Hiring a New Employee, Have You Sharpened Your Axe?

An often repeated quote is “if I had 8 hours to cut down a tree, I’d spend 6 of it sharpening my axe.” (Side note: while I always attributed this quote to Abraham Lincoln, there is research suggesting he never said it.)

The point being if you truly want to be successful hiring someone into your company you have to put in the work before you ever post the job on the internet. It all starts with a thorough understanding of what needs done, how the work will contribute to the organization as a whole and what capabilities the best candidate needs to have (note I said capabilities not experience, more on this later).

A detailed job description is the best place to start and candidly where many organizations fall short. A typical job description reads like a grocery list of skills that a candidate needs and many times it’s a “wish” list which no one single candidate could possibly possess. The thinking is the more things they can check off the list, the better suited the candidate is. The real truth is that nearly half of all new hires “fail” in the first 18 months and of those the majority were due to poor cultural fit versus skills.

Instead of following the crowd, take the time to really analyze the position from various viewpoints. Who has been successful in this role already and why? How much direction/management time am I able to devote to a new employee? What are the 30, 60, 90 day objectives I expect this person to achieve? Who are the team members they need to rely on to be successful and what type of individual do they work best with? Is industry experience critical, why or why not? What do we do, have or experience here that is unique compared to other companies? Why do our current employees work here? What does the “complete package” have from a skills, personality, aptitude and attitude perspective to really shine here? What growth opportunities can we offer a new person? Why is this role vital to the organization? Lastly and absolutely tantamount to success, can I conduct a thorough in depth interview with well thought out questions that go well beyond gut feel to determine who the best candidate is for our company? While this list of questions isn’t exhaustive I hope it helps you think in a different way about your job and the information you have to include to attract the right candidates for your organization.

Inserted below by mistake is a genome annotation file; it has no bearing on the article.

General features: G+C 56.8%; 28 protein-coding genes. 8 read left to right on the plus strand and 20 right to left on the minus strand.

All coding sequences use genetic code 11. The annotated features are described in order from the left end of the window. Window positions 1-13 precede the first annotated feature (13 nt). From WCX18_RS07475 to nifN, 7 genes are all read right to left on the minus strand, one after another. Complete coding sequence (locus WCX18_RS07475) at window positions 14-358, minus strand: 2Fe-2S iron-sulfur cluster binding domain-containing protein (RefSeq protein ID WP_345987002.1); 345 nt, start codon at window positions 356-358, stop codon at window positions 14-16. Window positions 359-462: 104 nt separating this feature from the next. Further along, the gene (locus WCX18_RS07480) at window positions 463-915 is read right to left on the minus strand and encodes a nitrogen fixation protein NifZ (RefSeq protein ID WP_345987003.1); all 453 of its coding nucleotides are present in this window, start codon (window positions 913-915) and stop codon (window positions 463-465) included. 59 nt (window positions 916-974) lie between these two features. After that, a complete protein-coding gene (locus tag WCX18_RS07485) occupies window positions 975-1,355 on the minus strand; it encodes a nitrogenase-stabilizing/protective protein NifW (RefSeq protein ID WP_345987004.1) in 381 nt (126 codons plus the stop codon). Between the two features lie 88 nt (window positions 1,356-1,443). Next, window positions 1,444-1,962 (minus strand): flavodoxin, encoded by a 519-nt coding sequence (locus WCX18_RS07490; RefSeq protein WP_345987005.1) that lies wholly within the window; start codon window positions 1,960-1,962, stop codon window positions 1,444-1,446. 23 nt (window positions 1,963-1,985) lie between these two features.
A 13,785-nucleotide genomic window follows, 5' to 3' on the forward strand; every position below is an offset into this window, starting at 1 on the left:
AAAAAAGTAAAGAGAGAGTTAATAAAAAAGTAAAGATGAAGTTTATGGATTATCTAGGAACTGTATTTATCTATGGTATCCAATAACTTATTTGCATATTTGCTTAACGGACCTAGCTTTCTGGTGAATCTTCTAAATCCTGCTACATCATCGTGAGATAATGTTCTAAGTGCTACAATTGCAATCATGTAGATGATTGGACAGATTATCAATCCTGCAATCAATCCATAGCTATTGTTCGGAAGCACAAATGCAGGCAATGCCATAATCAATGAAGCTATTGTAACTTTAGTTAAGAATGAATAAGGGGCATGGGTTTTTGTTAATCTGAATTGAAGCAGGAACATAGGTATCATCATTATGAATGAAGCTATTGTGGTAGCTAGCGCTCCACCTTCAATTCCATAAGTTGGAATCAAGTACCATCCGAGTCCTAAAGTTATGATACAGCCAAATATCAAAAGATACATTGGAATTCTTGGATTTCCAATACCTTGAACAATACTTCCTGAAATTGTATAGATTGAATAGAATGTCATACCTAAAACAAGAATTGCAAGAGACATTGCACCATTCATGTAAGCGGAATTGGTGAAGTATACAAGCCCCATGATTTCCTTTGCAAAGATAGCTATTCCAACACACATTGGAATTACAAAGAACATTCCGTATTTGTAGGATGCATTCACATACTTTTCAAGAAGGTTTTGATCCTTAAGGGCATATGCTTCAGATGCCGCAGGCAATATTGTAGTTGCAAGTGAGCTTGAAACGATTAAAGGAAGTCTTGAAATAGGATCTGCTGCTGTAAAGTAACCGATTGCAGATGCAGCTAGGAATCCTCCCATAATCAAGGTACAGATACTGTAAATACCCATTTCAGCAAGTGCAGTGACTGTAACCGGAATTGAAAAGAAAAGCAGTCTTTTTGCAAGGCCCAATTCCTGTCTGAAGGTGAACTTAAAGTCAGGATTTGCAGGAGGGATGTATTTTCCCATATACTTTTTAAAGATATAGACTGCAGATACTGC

As I mentioned, I can’t stress enough that you focus on someone’s capabilities and not just their experience. It is estimated 40-50% resumes contain false information, so you might not have an accurate picture of what they’ve actually done. In my experience I’ve seen many companies post job descriptions that their current employees who are successfully doing the job would never qualify for based on the required skills. Also, does the experience the applicant gained somewhere else really translate into the way it’s done at your company? You have to keep all this in mind as you search for the ideal candidate versus finding a potential star if given a chance.

If you do the prep work and craft a job description that’s accurate, reflects the position as a whole, the company and the culture while painting a picture of the type of person that’s successful in your organization, you will standout from the crowd and be so much more successful attracting great people.

Go “sharpen that axe!”

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10 Questions to ask your Staffing Partner

“Do” your homework when deciding to work with a Staffing Agency to either help you find a job or help you find qualified candidates for your open positions.  Here are 10 things you absolutely must know before you agree to work with a company to help you with a job transition or a new hire for your company:

1)  Do they listen?

2)  Do they understand the technology and what I’m trying to do?

3)  Do they keep their promises/commitments?

4)  Do I trust them to be honest, forthcoming and looking out for my best interest?

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